T.K. Rostovtseva, E.M. Nestorovich, and S.M. Bezrukov. Partitioning of differently sized poly(ethylene glycol)s into OmpF porin. Biophysical Journal, 2002, 82(1 Pt 1):160–169.

S.M. Bezrukov and J.J. Kasianowicz. Neutral polymers in the nanopores of alamethicin and alpha-hemolysin. external link  Biol. Membrany, 2001, 18:453–457.

S.M. Bezrukov. Ion channels as molecular Coulter counters to probe metabolite transport. Journal of Membrane Biology, 2000, 174:1–13.

P.G. Merzlyak, L.N. Yuldasheva, C.G. Rodrigues, C.M.M. Carneiro, O.V. Krasilnikov, and S.M. Bezrukov. Polymeric nonelectrolytes to probe pore geometry: Application to the alpha-toxin transmembrane channel. Biophysical Journal, 1999, 77:3023–3033.

A.M. Berezhkovskii, S.M. Bezrukov, D.J. Bicout, and G.H. Weiss. The influence of polymer on the diffusion of a spherical tracer. external link Journal of Chemical Physics, 1999, 111:5641–5644.

Yu.A. Kaulin, L.V. Schagina, S.M. Bezrukov, V.V. Malev, A.M. Feigin, J.Y. Takemoto, J.H. Teeter, J.G. Brand. Cluster organization of ion channels formed by the antibiotic syringomycin E in bilayer lipid membranes. external link Biophysical Journal, 1998, 74:2918–2925.

S.M. Bezrukov and J.J. Kasianowicz. The charge state of an ion channel controls neutral polymer entry into its pore. European Biophysics Journal, 1997, 26:471–476.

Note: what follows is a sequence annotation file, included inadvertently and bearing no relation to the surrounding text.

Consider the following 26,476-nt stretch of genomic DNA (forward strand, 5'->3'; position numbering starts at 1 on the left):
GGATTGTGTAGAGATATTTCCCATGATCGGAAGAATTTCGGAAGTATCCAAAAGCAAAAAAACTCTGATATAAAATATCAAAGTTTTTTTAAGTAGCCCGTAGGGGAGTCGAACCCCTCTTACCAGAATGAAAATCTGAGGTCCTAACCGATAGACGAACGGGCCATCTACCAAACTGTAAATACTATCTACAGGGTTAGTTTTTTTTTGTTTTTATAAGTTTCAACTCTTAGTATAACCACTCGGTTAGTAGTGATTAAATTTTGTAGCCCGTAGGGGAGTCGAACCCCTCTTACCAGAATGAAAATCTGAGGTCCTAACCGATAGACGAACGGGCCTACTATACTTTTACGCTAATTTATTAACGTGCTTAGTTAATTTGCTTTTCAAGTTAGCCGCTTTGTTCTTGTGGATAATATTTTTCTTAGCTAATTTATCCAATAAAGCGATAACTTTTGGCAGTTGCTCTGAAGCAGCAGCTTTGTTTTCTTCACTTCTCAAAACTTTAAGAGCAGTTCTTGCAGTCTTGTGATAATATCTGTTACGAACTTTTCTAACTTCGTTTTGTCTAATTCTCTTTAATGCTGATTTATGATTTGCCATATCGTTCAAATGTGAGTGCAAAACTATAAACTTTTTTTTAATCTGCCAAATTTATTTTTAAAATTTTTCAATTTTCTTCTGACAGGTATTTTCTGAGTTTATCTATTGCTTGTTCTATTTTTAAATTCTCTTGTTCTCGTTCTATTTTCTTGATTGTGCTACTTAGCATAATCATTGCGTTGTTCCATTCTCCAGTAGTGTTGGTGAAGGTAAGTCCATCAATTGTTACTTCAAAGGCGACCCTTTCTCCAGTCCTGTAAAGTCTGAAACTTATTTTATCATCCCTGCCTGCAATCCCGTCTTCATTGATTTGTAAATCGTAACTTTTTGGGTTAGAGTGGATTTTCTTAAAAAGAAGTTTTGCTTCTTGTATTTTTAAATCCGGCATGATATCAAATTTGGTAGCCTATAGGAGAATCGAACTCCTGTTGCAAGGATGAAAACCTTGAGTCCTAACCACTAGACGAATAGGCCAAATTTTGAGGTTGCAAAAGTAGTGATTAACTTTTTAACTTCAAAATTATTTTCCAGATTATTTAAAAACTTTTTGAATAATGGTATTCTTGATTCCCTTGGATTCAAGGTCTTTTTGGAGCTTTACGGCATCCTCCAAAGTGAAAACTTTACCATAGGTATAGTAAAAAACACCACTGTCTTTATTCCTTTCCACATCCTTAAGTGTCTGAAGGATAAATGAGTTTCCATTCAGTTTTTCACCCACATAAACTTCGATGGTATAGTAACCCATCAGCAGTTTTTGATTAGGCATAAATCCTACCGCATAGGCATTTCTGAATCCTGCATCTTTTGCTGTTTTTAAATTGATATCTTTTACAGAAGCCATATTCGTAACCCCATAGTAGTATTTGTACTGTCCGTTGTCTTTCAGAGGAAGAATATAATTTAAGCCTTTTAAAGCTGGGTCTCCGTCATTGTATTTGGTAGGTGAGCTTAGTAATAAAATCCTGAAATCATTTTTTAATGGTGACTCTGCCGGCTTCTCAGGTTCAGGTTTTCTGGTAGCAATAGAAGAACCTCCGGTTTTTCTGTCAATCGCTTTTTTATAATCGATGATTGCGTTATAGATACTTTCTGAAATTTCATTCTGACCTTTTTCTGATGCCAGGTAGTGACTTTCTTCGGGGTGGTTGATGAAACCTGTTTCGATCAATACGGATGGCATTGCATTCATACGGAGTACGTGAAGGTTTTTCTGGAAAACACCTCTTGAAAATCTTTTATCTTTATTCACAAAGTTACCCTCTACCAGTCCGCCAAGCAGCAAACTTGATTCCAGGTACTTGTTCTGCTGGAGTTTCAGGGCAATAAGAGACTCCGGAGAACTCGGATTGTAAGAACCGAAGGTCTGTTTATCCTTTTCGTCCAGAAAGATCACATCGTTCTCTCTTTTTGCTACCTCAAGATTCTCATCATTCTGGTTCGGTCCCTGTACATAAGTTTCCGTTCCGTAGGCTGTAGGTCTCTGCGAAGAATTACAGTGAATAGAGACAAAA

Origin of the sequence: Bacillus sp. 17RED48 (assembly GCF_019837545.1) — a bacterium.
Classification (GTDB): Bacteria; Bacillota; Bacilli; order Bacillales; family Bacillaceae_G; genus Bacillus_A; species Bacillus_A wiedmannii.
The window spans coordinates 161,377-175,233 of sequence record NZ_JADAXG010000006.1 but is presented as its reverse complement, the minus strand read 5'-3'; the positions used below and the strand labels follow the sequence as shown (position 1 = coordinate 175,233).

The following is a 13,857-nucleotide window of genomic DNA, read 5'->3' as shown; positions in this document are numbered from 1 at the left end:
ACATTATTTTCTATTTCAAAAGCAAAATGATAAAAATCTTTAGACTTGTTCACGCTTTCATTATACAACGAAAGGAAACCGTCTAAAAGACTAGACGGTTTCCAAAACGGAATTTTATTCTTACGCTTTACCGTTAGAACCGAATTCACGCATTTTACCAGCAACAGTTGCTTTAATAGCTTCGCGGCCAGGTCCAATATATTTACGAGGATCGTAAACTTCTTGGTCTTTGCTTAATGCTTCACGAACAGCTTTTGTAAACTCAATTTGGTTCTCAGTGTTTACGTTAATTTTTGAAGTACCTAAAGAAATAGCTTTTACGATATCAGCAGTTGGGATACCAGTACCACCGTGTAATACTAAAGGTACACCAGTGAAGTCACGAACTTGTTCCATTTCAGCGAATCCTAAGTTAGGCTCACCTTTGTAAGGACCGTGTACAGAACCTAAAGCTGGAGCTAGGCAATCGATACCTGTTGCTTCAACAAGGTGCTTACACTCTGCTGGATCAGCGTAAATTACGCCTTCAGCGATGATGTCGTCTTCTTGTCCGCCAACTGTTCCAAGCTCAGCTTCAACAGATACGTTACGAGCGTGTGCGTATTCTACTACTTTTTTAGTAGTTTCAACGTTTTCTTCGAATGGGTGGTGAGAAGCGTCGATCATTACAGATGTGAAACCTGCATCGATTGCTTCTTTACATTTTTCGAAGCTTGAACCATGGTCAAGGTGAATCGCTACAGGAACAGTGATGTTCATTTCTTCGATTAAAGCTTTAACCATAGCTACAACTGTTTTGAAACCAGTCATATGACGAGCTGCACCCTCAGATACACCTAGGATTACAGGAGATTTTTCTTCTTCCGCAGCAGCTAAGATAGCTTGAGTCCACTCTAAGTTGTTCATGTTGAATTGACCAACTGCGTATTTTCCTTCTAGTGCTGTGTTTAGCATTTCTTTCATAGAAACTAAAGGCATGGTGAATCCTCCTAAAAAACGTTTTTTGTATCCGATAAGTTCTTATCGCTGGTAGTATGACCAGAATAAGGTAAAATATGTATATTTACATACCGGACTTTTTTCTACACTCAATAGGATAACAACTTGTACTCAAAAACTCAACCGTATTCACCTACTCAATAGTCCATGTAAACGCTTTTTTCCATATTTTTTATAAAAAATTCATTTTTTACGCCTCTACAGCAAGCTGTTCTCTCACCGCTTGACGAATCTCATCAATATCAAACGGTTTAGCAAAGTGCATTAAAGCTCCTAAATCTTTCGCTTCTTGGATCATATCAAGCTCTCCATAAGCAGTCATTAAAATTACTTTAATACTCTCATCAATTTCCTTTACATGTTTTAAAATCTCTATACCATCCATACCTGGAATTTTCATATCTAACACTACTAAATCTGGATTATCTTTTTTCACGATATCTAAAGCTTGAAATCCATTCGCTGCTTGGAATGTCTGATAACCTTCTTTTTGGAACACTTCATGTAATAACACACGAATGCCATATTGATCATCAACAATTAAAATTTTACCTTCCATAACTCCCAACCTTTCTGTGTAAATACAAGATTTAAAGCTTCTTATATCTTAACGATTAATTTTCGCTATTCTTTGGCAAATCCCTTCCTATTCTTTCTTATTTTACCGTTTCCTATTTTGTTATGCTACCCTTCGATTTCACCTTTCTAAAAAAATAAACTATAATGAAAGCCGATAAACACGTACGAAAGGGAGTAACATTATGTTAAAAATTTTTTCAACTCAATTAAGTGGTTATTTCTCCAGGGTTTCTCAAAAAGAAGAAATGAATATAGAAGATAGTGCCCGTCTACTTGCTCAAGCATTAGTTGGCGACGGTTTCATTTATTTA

S.M. Bezrukov, I. Vodyanoy, R.A. Brutyan, and J.J. Kasianowicz. Dynamics and free energy of polymers partitioning into a nanoscale pore. external link Macromolecules, 1996, 29:8517–8522.

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S.M. Bezrukov, I. Vodyanoy, and V.A. Parsegian. Counting polymers moving through a single ion channel. Nature (London), 1994, 370:279–281.

I. Vodyanoy, S.M. Bezrukov, and V.A. Parsegian. Probing alamethicin channels with water-soluble polymers. Size-modulated osmotic action. Biophysical Journal, 1993, 65:2097–2105.

S.M. Bezrukov and I. Vodyanoy. Probing alamethicin channels with water-soluble polymers. Effect on conductance of channel states.Biophysical Journal, 1993, 64:16–25.

I. Vodyanoy and S.M. Bezrukov. Sizing of an ion pore by access resistance measurements. Biophysical Journal, 1992, 62:10–11.